Should I Use My Stimulus Check On Debt? 3 questions to ask


The final round of coronavirus stimulus testing will soon land on many of our bank accounts or mailboxes (if they haven’t already).

Should You Use The Money To Pay Off Debt?

Our Penny Hoarder philosophy is usually a resounding “yes!” If you take advantage of a financial slump to contain your debt, you can throw money away on sky-high interest payments – and it has helped many people do just that.

Many Americans cannot shop, travel, or dine out as usual and have used the money they saved to pay off debts. Credit card balances were $ 108 billion lower in late 2020 than they were in late 2019 – the largest year-over-year decrease since the Federal Reserve began tracking in 1999.

But should you use your stimulus check to contain your debt?

We spoke to some financial professionals about whether you should use your Stimulus Check to pay off debt.

3 Questions To Ask Before Using Your Stimulus Check To Pay Off Debt

Whether you are receiving the $ 1,400 stimulus cash for yourself or for multiple family members, figuring out what to do with your stimulus check should be one of your financial priorities.

Much like a tax refund, it can be easy to think of this as “free money” to use for small retail therapy or additional take-away orders. That is understandable.

But even with the prospect of vaccines providing a light at the end of the tunnel, it could feel like we’re stuck in pandemic mode forever. Your priority should be to survive and show up on the other end without ruining your financial future.

But is debt settlement the best use of your check? Here are three questions to help you decide.

1. Have you lost your job or think you might?

If you’re among the estimated 10 million Americans unemployed as of February 2021, your first step should be moving onto a bare budget – and that includes cutting additional debt payments.

But what if you haven’t lost your job yet?

If you work in an industry where layoffs were frequent before the pandemic, or where your employer has already cut hours and staff, prepare for a possible layoff, advised Ariel Ward, Certified Financial Planner at Abacus Wealth Partners.

“In the shoes of your own mind, you’ve lost your job,” she said. “What are the things you need to cover in terms of monthly expenses that are non-negotiable?”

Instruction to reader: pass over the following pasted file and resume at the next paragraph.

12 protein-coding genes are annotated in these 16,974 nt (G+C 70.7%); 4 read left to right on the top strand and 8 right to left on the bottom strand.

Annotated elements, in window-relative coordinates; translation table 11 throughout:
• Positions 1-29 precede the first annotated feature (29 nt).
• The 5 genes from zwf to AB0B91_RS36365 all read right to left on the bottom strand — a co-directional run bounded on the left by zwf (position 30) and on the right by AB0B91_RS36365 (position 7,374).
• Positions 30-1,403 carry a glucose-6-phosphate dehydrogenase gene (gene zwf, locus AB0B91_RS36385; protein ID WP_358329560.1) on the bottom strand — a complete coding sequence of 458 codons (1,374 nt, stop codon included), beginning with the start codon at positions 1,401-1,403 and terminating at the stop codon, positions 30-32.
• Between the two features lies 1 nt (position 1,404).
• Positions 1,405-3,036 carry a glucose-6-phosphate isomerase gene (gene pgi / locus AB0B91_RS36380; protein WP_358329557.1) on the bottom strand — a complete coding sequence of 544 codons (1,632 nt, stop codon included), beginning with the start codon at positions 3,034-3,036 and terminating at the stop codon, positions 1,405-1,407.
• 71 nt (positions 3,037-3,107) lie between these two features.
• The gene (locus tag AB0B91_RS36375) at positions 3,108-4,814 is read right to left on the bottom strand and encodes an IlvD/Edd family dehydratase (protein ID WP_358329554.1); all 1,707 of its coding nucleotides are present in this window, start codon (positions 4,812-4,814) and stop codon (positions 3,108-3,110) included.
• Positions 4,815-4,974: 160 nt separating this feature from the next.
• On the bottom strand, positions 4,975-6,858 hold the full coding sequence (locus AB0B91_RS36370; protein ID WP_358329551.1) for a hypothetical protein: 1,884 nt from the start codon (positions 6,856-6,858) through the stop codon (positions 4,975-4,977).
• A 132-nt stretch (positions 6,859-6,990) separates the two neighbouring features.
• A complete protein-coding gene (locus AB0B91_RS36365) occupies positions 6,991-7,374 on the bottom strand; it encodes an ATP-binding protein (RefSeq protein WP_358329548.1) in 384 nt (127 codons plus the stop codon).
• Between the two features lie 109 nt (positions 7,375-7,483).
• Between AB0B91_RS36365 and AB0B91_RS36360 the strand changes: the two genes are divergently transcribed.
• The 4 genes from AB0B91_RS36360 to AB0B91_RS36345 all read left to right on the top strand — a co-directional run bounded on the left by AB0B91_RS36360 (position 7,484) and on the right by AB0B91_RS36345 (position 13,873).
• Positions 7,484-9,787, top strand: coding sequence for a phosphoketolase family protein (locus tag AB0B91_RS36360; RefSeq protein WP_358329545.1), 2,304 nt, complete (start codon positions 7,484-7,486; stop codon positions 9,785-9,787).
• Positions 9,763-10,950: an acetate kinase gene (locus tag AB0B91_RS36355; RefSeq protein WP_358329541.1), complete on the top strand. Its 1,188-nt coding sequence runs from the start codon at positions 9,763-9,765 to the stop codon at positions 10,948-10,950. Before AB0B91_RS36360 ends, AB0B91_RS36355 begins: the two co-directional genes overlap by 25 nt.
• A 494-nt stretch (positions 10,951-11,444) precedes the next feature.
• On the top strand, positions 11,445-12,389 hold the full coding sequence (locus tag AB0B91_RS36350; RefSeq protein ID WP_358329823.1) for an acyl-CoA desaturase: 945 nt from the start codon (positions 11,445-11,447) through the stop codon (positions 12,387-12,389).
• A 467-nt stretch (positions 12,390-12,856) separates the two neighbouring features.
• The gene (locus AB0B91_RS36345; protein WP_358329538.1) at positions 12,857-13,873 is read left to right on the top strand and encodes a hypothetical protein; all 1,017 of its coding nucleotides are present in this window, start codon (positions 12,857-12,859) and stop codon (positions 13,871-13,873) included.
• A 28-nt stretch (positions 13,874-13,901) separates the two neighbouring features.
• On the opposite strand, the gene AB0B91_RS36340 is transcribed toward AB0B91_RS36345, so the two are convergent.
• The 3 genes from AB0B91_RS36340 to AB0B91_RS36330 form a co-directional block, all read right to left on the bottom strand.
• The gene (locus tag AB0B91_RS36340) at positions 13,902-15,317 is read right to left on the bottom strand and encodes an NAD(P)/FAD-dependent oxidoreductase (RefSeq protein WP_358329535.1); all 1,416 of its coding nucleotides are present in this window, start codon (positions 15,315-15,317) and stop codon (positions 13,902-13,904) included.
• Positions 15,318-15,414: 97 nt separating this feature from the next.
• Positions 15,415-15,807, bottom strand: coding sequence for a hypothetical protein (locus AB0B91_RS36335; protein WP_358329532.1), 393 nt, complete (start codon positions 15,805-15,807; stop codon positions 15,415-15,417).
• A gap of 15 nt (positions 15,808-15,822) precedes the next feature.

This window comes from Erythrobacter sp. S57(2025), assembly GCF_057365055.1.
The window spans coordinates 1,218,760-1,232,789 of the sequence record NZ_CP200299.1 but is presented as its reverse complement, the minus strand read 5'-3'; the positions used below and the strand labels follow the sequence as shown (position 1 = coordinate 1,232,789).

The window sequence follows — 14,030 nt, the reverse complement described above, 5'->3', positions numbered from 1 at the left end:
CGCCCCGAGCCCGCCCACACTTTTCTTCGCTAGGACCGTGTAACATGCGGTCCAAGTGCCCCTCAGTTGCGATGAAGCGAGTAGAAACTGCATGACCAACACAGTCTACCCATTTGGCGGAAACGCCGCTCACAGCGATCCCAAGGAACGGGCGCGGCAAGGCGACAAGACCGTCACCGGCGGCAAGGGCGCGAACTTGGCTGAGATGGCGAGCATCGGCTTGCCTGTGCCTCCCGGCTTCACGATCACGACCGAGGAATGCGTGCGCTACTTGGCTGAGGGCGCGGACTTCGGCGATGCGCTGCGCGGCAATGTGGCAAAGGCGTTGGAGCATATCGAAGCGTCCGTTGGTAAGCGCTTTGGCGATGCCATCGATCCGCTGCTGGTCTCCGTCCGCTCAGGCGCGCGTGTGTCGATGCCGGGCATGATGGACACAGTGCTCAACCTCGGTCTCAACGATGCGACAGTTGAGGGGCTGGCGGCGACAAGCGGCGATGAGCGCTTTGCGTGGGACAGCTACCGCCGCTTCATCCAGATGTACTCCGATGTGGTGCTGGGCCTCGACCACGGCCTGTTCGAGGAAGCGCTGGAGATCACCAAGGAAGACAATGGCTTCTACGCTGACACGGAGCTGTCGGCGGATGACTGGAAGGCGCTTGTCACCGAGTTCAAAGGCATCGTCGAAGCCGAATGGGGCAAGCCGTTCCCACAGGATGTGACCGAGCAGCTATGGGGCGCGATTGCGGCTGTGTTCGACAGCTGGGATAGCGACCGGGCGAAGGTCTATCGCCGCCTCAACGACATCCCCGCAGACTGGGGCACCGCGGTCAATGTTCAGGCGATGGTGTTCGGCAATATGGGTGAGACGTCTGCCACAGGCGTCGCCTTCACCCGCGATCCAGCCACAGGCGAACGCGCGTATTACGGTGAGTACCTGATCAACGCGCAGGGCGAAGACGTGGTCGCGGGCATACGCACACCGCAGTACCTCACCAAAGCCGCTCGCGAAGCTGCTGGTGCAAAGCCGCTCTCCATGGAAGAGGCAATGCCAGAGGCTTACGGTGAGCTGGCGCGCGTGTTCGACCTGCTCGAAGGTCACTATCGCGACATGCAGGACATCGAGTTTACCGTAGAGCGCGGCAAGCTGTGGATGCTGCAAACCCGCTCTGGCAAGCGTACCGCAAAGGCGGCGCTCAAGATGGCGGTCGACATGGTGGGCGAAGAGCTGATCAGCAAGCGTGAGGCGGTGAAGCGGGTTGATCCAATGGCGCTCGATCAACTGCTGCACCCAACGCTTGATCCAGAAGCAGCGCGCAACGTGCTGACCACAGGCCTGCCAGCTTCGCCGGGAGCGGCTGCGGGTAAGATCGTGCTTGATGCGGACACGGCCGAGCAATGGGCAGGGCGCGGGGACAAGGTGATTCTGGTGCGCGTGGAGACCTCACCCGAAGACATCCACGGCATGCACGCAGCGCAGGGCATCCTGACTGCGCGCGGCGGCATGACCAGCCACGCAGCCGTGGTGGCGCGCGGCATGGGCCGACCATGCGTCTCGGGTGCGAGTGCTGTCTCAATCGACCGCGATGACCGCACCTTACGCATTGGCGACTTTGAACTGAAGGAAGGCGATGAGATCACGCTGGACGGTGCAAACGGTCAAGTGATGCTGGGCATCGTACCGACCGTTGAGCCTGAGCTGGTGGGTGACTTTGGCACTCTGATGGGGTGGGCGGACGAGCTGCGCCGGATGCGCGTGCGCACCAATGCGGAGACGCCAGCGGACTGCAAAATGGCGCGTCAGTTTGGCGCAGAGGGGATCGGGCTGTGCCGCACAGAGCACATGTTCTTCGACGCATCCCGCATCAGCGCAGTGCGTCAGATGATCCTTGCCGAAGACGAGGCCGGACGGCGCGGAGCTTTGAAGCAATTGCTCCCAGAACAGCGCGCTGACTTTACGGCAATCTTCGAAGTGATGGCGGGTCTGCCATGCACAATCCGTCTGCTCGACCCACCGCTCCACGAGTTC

Even if you have cash right now, it’s best to hold on to it if you are at risk of losing income in the near future.

Cash still offers more flexibility, noted Todd Christensen, an accredited financial advisor at, a nonprofit debt relief program.

I can understand my wanting to get rid of an extra debt payment, but if there is a real concern about losing a job I’ll say have as much cash on hand as possible.

Even if you spend it on an additional debt settlement.

2. Do you have an emergency fund?

If your job is pretty secure, it is now the time to put this stimulus check towards credit card debt?

According to Ward, not if you’re living from paycheck to paycheck.

“If you don’t have at least a three-month emergency fund – even if you think your job is safe – I’d put your money in this area,” she said.

I can understand my wanting to get rid of an extra debt payment, but if there is a real concern about losing a job I’ll say have as much cash on hand as possible.

If three months seemed too steep, Ward recommended building up at least enough cash to cover a month’s expenses.

“That would buy you some time if you lost your job before unemployment benefits came into effect,” she said. “If you only have $ 500 in your emergency fund, my goal is to hit that month-long point.”

3. Will this improve my monthly cash flow?

You have a stable job. You have an emergency fund. Now Can You Use Stimulus Check To Pay Off Debt?

May be. However, turning off debt – without stepping into your emergency fund – should also improve your financial situation.

“If paying back your credit card debt is going to make a difference in your monthly cash flow, paying it back is probably a good idea,” Ward said.

Pro tip

When you’ve cashed out a credit card balance and can rest assured that you won’t use it unnecessarily, keep the line of credit open just in case of an emergency or sudden job loss.

If the strategy of eliminating the smallest debt sounds familiar to you, say hello to your old friend, the debt snowball method. Here, eliminating the smallest debt may not mean paying off the highest interest rate debt – that’s the debt avalanche method – but it does offer the financial and psychological benefit of getting rid of a credit card bill.

Bringing in overdue accounts could be your first priority, even if that doesn’t pay off the debt in full. By putting your money in these accounts – perhaps the ones that let you slip in the past year when you struggled to pay bills – you reduce the fees associated with overdue accounts. In addition, pulling your accounts out of crime can help you get your credit back.

Making a dent in a larger balance can indeed be a good idea when you’re paying sky-high interest rates and have the money you have to spare.

Keep in mind, however, that while economic conditions appear to be improving, there are no guarantees of the turbulence of the past 12 months.

So if you have any questions about your immediate financial future, consider keeping at least some of the money on the business review a little longer, or ditching a monthly payment from your budget to free up extra cash.

Just in case.

Tiffany Wendeln Connors is an associate and editor at The Penny Hoarder. Read her bio and other work here, then catch her on Twitter @TiffanyWendeln.


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